North Sea cuts ‘could lead to another Piper Alpha’

The 1988 Piper Alpha disaster showed the dangers of the North Sea oil and gas industry. Picture: PA
The 1988 Piper Alpha disaster showed the dangers of the North Sea oil and gas industry. Picture: PA
Have your say

CUTS to the North Sea oil and gas industry will compromise safety and increase the risk of another Piper Alpha-style disaster, trade unions have claimed.

The warning was issued ahead of tomorrow’s crisis summit in Aberdeen, which will see leading industry figures say that the sector is at “great risk” from the falling oil price unless the UK government acts urgently to cut tax.

Politicians including the Scottish Secretary Alistair Carmichael and Scotland’s First Minister Nicola Sturgeon will attend the summit.

The meeting has been organised amid deep concern about job losses in the sector caused by a dramatic fall in the price of oil to below $50 per barrel. Shell revealed 250 job cuts in Britain’s oil capital at the start of August, while BP has since axed 300 jobs. Chevron of the US and Statoil of Norway have also cut their staff in the UK.

Yesterday the UK’s biggest union Unite said oil companies were set to reduce spending on investment and exploration by $170 billion – a 37 per cent cut – by 2017.

It believes that falling investment would lead to shortcuts being taken on safety unless the government stepped in to support the sector.


Twitter | Facebook | Google+

Subscribe to our DAILY NEWSLETTER (requires registration)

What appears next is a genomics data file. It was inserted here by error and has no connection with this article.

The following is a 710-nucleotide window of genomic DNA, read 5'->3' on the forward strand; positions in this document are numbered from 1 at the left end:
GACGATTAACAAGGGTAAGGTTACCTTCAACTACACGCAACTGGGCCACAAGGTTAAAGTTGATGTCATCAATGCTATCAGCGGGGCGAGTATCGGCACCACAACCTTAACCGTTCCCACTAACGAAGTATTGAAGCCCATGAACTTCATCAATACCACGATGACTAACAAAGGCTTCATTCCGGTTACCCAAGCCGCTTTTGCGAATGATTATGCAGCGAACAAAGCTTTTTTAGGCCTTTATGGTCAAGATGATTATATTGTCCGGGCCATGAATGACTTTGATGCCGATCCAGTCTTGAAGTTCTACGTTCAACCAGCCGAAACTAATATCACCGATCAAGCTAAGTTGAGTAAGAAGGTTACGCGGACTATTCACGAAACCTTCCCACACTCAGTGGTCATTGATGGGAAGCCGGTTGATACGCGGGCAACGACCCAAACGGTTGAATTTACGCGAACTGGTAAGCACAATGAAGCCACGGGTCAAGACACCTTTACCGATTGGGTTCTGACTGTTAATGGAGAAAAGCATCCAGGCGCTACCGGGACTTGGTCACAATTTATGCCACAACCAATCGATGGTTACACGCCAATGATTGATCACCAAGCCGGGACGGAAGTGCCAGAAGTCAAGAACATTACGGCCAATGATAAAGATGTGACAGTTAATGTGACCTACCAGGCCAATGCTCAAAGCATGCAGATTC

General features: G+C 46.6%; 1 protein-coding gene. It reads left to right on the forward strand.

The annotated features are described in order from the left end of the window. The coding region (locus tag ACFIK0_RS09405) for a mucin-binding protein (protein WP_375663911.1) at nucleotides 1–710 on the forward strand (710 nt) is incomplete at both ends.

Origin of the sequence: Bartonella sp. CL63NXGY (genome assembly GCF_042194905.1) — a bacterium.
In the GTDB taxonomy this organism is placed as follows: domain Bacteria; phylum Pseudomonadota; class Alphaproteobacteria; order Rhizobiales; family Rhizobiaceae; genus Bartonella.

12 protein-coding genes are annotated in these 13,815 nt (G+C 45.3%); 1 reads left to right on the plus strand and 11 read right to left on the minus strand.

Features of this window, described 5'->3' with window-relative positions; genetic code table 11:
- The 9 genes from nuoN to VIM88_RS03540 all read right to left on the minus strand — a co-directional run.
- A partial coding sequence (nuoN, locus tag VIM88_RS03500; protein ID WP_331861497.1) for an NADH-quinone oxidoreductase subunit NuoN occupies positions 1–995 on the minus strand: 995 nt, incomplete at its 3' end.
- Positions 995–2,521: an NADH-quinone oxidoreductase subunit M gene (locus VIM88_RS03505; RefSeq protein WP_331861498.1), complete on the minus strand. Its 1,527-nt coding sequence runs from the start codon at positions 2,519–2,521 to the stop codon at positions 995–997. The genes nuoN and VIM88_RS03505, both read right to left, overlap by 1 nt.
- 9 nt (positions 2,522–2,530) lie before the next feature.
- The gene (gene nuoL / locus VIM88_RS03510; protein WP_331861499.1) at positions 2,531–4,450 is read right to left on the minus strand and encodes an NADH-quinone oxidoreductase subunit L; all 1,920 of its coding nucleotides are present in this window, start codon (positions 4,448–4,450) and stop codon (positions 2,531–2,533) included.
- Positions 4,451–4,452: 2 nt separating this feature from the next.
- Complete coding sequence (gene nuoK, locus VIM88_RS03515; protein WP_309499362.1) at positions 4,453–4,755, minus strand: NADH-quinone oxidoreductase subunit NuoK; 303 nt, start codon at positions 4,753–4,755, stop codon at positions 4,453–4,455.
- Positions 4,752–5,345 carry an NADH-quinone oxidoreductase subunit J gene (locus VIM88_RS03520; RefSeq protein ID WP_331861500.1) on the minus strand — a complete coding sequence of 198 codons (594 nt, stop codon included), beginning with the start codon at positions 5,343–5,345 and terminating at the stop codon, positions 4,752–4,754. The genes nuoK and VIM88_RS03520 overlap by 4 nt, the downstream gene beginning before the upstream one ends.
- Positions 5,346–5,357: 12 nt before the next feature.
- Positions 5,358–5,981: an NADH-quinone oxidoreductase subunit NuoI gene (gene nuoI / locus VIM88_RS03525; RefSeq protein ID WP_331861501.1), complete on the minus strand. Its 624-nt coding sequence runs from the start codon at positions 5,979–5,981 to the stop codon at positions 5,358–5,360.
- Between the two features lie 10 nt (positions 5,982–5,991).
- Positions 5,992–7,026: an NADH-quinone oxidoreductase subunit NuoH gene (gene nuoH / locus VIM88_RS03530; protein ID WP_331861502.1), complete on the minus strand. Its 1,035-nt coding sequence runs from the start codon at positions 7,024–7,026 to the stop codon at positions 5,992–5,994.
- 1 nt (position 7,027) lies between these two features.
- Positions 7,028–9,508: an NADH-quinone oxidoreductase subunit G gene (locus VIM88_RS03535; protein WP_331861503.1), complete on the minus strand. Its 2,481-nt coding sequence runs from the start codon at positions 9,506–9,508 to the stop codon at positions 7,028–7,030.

iPhone | iPad | Android | Kindle

Unite’s regional officer John Taylor, a speaker at the summit, said: “The rush by firms to cut jobs and reduce costs is placing enormous pressure on the remaining workforce, and is harming the industry’s reputation.

“Unless something is done soon to stem the flow of job losses, key skills will be lost. Our worst fear is that these cuts could create the potential for another health and safety disaster on the scale of Piper Alpha.

“We are seeing already that the shift to working three weeks on followed by three weeks off in an intensely harsh and demanding environment is taking its toll on workers.”

The explosion on the Piper Alpha rig in 1988 killed 167 workers.

Unite believes that more money should have been set aside in more profitable times to deal with safety issues.

Taylor said: “The sector is facing a crisis following the dramatic fall in oil prices and a downturn in demand. These workers now need action, not blame-apportioning.

“We are losing vital, world-class skills, so we are urging the national government to do as they have done for previous important sectors and provide financial assistance.”

Speaking ahead of tomorrow’s event, which is being hosted by Aberdeen City Council, Oil and Gas UK chief executive Malcolm Webb warned that a harmful business environment had put the industry at great risk.

He said: “Britain’s great oil and gas industry has over the last four decades overcome challenging geology and volatile commodity prices to provide hundreds of thousands of highly skilled jobs, generate hundreds of billions of pounds in tax revenues and foster innovation. However, the inconsistent and unpredictable government policy it has faced, now combined with sharply rising costs and a sudden drop in oil price, has dealt a blow which is doing real and potentially long-lasting damage.”

Sturgeon said: “It is vital that for the industry to succeed in the decades ahead we need fiscal and regulatory change in the oil and gas sector. In the short term, that means urgent action on taxation.”

A government spokesman said: “The UK government has used its size and strength to stand squarely behind this vital industry and will continue to do so. The Secretary of State will underline that clear message to the sector at Monday’s event.”